2. Sparsity-aware split finding: Nowadays, it is quite probable that the data received is sparse because of multiple factors, including missing values in the data, frequent zero entries in the statistics, and artifacts of feature engineering such as one-hot encoding. XG-Boost treats sparsity as a missing value and learns the best direction to handle them. According to the experimentation, this addition improved the performance by 50x compared to the basic implementation.

System Design Support

  1. Column Block for Parallel Learning: XG-Boost uses parallelization for growing the trees sequentially. The most time-consuming part of the tree learning algorithm is getting the data in a sorted manner. To do this efficiently, XG-Boost proposed in-memory units, called blocks, to store the data. While building the base learners, we use nested loops where the outer loop corresponds to enumerating a tree's leaf nodes, and the inner loop calculates the features. These loops are not interchangeable in the base implementation, creating overhead in computation. Using column blocks, XG-Boost made this loop interchangeable and created a scope of parallelized learning.
  2. Cache-aware Access: XG-Boost authors' designed a cache-aware prefetching algorithm that changes read/write dependency to a longer dependency and helps to reduce the runtime overhead when the number of rows in the data is significant. They allocate an internal buffer in each thread, fetch the gradient statistics into it, and then perform accumulation in a mini-batch manner. 
  3. Blocks for Out-of-core computation: To handle the big data that does not fit into the memory of our systems, XG-Boost uses out-of-core computation by dividing the dataset into multiple blocks and storing these blocks into disks.

Evolved Supports

  1. In-built cross-validation method: XG-Boost now comes with an in-built cross-validation method using which it can automatically search and specify the number of hosting iterations required. 
  2. Continued Training: An already trained XG-Boost model can be further tuned on a newer dataset.

These features and supports are growing continuously as the XG-Boost library is open source, and a large group of developers is contributing here. Looking into the details of this algorithm, we might be wondering, why other algorithms then? So let's understand this.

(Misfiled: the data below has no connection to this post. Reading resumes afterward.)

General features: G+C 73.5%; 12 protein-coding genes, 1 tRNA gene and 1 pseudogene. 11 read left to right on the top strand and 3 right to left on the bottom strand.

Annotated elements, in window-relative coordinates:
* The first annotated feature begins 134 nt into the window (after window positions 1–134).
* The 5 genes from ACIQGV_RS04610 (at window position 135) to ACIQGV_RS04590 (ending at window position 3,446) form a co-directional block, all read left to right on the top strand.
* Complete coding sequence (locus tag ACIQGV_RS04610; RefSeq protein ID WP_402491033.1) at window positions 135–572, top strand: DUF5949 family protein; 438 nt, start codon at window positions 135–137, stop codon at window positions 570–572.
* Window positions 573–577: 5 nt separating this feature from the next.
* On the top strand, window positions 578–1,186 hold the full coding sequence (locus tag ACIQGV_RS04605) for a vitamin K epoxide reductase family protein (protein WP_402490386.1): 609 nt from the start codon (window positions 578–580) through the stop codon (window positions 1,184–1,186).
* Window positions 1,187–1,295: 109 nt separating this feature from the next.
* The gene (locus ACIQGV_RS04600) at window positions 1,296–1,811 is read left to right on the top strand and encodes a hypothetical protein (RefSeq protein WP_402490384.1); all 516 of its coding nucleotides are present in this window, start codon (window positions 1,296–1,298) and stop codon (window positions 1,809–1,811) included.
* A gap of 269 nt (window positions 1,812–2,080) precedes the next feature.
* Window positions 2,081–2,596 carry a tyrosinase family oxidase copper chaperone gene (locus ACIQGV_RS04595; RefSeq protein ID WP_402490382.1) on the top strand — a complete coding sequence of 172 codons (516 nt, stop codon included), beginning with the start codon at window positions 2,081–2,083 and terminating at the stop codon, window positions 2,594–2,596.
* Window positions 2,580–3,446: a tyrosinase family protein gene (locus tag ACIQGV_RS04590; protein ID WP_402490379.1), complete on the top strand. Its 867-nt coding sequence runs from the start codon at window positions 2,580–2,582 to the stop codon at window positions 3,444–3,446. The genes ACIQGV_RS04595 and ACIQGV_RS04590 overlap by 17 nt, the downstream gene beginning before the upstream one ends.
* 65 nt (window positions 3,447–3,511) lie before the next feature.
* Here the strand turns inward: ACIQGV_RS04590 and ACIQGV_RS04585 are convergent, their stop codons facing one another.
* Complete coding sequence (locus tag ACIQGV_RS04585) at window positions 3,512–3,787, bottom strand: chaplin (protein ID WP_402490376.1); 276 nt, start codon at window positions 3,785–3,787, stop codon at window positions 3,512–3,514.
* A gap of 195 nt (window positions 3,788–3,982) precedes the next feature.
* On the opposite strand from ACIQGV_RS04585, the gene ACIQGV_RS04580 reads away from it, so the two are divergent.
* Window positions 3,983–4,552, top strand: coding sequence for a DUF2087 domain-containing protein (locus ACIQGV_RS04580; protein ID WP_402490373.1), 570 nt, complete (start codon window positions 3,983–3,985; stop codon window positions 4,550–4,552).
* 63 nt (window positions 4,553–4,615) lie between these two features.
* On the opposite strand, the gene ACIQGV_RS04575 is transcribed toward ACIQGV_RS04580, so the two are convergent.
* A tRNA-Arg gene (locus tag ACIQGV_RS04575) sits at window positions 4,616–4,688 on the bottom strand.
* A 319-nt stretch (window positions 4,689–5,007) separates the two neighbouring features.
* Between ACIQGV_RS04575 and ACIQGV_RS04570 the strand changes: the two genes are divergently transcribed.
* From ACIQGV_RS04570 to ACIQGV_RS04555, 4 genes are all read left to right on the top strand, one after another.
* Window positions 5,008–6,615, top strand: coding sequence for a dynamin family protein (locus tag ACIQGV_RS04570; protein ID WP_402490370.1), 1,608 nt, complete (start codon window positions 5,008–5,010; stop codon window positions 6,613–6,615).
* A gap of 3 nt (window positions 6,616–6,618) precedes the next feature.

Should we always use XG-Boost if this is so effective?

Indeed, XG-Boost's support is exciting and widely configurable, yet we can not say that it will always work best. There is nothing like one algorithm for all kinds of solutions in Machine Learning. It is always advisable to try out different algorithms and then decide which works best per our requirements. Sometimes accuracy is not the sole requirement that we expect from our machine learning model. We also want a decent amount of explainability, lesser computational complexity, and ease in deployment. These factors also help in selecting the best model for our requirements.

Before ending our discussion, let's understand one important thing, i.e., what are the hyperparameters involved in this algorithm that can be tuned to extract the best out of it.

Hyperparameters involved in the XG-Boost algorithm

To learn any machine learning algorithm, we must know the different factors that can affect the performance of our model when we try to fit that algorithm into our dataset. In XG-Boost, these factors are:

  1. n_estimators: Number of trees we want to grow sequentially.
  2. max_depth: Maximum depth allowed for a tree.
  3. learning_rate: Slow learners are said to be better learners, and to control the updation step in residuals, we need to tune the learning rate.
  4. subsample: To control the factor of row sampling.
  5.  colsamplebytree, colsamplebylevel: To control the factor of column sampling.

In addition to these, XG-Boost provides the functionality where we can define the grid of values (multiple values of these parameters in arrays), and the in-built cross-validation technique will find the best set of parameters. 

Possible interview questions on XG-Boost

XG-Boost provides great support and is very popular in the industry. So if there are some projects in our resume that uses this algorithm, then some most probable questions that can be asked o this topic are:

  1. What's the difference between XG-Boost and normal Gradient Boosting machines?
  2. What additional supports XG-Boost provide?
  3. What is an ensemble approach, and how is XG-Boost an ensemble approach?
  4. What are the different hyper-parameters involved in XG-Boost?
  5. Did you try to verify XG-Boost's accuracy/efficiency difference compared to other trees/non-tree algorithms?

Conclusion

Here, we learned about the most famous algorithm to solve machine learning challenges over different competitive platforms, i.e., XG-Boost. We list down all the supports it provides to improve the performance over the standard tree algorithms. We also discussed the different hyperparameters to tune the performance of XG-Boost further. We hope you enjoyed the article.